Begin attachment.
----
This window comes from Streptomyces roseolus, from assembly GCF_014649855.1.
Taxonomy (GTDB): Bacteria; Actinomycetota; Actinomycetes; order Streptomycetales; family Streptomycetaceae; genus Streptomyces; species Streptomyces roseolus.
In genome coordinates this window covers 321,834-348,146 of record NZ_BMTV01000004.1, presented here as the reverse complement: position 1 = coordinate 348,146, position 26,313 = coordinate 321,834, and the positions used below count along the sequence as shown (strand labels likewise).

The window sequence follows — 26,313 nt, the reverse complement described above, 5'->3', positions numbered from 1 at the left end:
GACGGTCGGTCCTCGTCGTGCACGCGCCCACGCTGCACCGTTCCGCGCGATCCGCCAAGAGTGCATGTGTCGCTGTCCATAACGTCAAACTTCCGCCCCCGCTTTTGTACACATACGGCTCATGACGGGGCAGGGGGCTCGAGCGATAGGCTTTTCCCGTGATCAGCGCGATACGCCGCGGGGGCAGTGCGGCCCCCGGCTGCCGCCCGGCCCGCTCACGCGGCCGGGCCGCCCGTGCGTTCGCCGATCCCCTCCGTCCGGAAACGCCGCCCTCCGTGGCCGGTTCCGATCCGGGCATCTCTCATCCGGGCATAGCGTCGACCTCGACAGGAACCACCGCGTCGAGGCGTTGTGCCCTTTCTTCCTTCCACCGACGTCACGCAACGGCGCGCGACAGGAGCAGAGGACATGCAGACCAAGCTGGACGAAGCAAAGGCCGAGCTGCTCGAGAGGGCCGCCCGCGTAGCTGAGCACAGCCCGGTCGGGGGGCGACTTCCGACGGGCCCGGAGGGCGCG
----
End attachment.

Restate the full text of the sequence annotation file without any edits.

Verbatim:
This window comes from Streptomyces roseolus, from assembly GCF_014649855.1.
Taxonomy (GTDB): Bacteria; Actinomycetota; Actinomycetes; order Streptomycetales; family Streptomycetaceae; genus Streptomyces; species Streptomyces roseolus.
In genome coordinates this window covers 321,834-348,146 of record NZ_BMTV01000004.1, presented here as the reverse complement: position 1 = coordinate 348,146, position 26,313 = coordinate 321,834, and the positions used below count along the sequence as shown (strand labels likewise).

The window sequence follows — 26,313 nt, the reverse complement described above, 5'->3', positions numbered from 1 at the left end:
GACGGTCGGTCCTCGTCGTGCACGCGCCCACGCTGCACCGTTCCGCGCGATCCGCCAAGAGTGCATGTGTCGCTGTCCATAACGTCAAACTTCCGCCCCCGCTTTTGTACACATACGGCTCATGACGGGGCAGGGGGCTCGAGCGATAGGCTTTTCCCGTGATCAGCGCGATACGCCGCGGGGGCAGTGCGGCCCCCGGCTGCCGCCCGGCCCGCTCACGCGGCCGGGCCGCCCGTGCGTTCGCCGATCCCCTCCGTCCGGAAACGCCGCCCTCCGTGGCCGGTTCCGATCCGGGCATCTCTCATCCGGGCATAGCGTCGACCTCGACAGGAACCACCGCGTCGAGGCGTTGTGCCCTTTCTTCCTTCCACCGACGTCACGCAACGGCGCGCGACAGGAGCAGAGGACATGCAGACCAAGCTGGACGAAGCAAAGGCCGAGCTGCTCGAGAGGGCCGCCCGCGTAGCTGAGCACAGCCCGGTCGGGGGGCGACTTCCGACGGGCCCGGAGGGCGCG